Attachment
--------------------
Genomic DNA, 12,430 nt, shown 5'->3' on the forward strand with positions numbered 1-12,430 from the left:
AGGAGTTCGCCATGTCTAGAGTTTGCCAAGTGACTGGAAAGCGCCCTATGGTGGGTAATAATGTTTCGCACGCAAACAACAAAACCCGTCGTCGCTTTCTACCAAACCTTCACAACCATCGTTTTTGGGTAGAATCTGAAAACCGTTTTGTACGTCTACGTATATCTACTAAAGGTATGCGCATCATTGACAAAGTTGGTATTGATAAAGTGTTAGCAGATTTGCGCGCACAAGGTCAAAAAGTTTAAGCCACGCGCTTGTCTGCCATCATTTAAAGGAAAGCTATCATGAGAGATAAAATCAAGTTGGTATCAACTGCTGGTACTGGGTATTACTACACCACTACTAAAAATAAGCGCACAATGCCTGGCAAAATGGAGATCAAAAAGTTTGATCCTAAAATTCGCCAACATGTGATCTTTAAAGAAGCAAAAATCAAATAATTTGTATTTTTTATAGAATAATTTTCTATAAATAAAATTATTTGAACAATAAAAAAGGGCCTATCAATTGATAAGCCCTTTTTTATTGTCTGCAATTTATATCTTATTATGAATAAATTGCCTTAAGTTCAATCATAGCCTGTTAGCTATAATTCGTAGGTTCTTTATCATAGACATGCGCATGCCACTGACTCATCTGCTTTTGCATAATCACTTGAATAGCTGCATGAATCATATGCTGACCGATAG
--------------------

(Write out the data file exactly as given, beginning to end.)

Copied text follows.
Genomic DNA, 12,430 nt, shown 5'->3' on the forward strand with positions numbered 1-12,430 from the left:
AGGAGTTCGCCATGTCTAGAGTTTGCCAAGTGACTGGAAAGCGCCCTATGGTGGGTAATAATGTTTCGCACGCAAACAACAAAACCCGTCGTCGCTTTCTACCAAACCTTCACAACCATCGTTTTTGGGTAGAATCTGAAAACCGTTTTGTACGTCTACGTATATCTACTAAAGGTATGCGCATCATTGACAAAGTTGGTATTGATAAAGTGTTAGCAGATTTGCGCGCACAAGGTCAAAAAGTTTAAGCCACGCGCTTGTCTGCCATCATTTAAAGGAAAGCTATCATGAGAGATAAAATCAAGTTGGTATCAACTGCTGGTACTGGGTATTACTACACCACTACTAAAAATAAGCGCACAATGCCTGGCAAAATGGAGATCAAAAAGTTTGATCCTAAAATTCGCCAACATGTGATCTTTAAAGAAGCAAAAATCAAATAATTTGTATTTTTTATAGAATAATTTTCTATAAATAAAATTATTTGAACAATAAAAAAGGGCCTATCAATTGATAAGCCCTTTTTTATTGTCTGCAATTTATATCTTATTATGAATAAATTGCCTTAAGTTCAATCATAGCCTGTTAGCTATAATTCGTAGGTTCTTTATCATAGACATGCGCATGCCACTGACTCATCTGCTTTTGCATAATCACTTGAATAGCTGCATGAATCATATGCTGACCGATAG